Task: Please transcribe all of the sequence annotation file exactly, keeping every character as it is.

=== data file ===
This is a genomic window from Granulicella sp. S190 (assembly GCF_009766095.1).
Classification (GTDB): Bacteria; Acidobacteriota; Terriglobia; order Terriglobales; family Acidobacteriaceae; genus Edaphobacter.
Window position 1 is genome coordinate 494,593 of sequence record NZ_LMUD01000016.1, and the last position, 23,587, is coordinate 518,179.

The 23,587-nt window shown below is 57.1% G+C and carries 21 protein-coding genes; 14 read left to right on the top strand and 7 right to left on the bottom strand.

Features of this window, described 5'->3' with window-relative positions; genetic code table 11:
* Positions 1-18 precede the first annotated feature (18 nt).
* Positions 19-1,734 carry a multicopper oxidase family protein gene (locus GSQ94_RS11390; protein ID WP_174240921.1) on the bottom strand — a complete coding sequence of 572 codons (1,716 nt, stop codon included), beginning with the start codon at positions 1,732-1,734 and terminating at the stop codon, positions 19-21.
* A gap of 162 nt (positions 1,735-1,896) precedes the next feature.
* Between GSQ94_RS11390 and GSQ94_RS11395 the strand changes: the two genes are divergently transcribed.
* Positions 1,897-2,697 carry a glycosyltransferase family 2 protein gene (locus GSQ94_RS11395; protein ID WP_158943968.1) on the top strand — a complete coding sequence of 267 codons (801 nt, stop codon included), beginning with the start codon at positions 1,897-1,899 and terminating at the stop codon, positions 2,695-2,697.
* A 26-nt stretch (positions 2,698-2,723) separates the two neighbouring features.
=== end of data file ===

This is a genomic window from Granulicella sp. S190 (assembly GCF_009766095.1).
Classification (GTDB): Bacteria; Acidobacteriota; Terriglobia; order Terriglobales; family Acidobacteriaceae; genus Edaphobacter.
Window position 1 is genome coordinate 494,593 of sequence record NZ_LMUD01000016.1, and the last position, 23,587, is coordinate 518,179.

The 23,587-nt window shown below is 57.1% G+C and carries 21 protein-coding genes; 14 read left to right on the top strand and 7 right to left on the bottom strand.

Features of this window, described 5'->3' with window-relative positions; genetic code table 11:
* Positions 1-18 precede the first annotated feature (18 nt).
* Positions 19-1,734 carry a multicopper oxidase family protein gene (locus GSQ94_RS11390; protein ID WP_174240921.1) on the bottom strand — a complete coding sequence of 572 codons (1,716 nt, stop codon included), beginning with the start codon at positions 1,732-1,734 and terminating at the stop codon, positions 19-21.
* A gap of 162 nt (positions 1,735-1,896) precedes the next feature.
* Between GSQ94_RS11390 and GSQ94_RS11395 the strand changes: the two genes are divergently transcribed.
* Positions 1,897-2,697 carry a glycosyltransferase family 2 protein gene (locus GSQ94_RS11395; protein ID WP_158943968.1) on the top strand — a complete coding sequence of 267 codons (801 nt, stop codon included), beginning with the start codon at positions 1,897-1,899 and terminating at the stop codon, positions 2,695-2,697.
* A 26-nt stretch (positions 2,698-2,723) separates the two neighbouring features.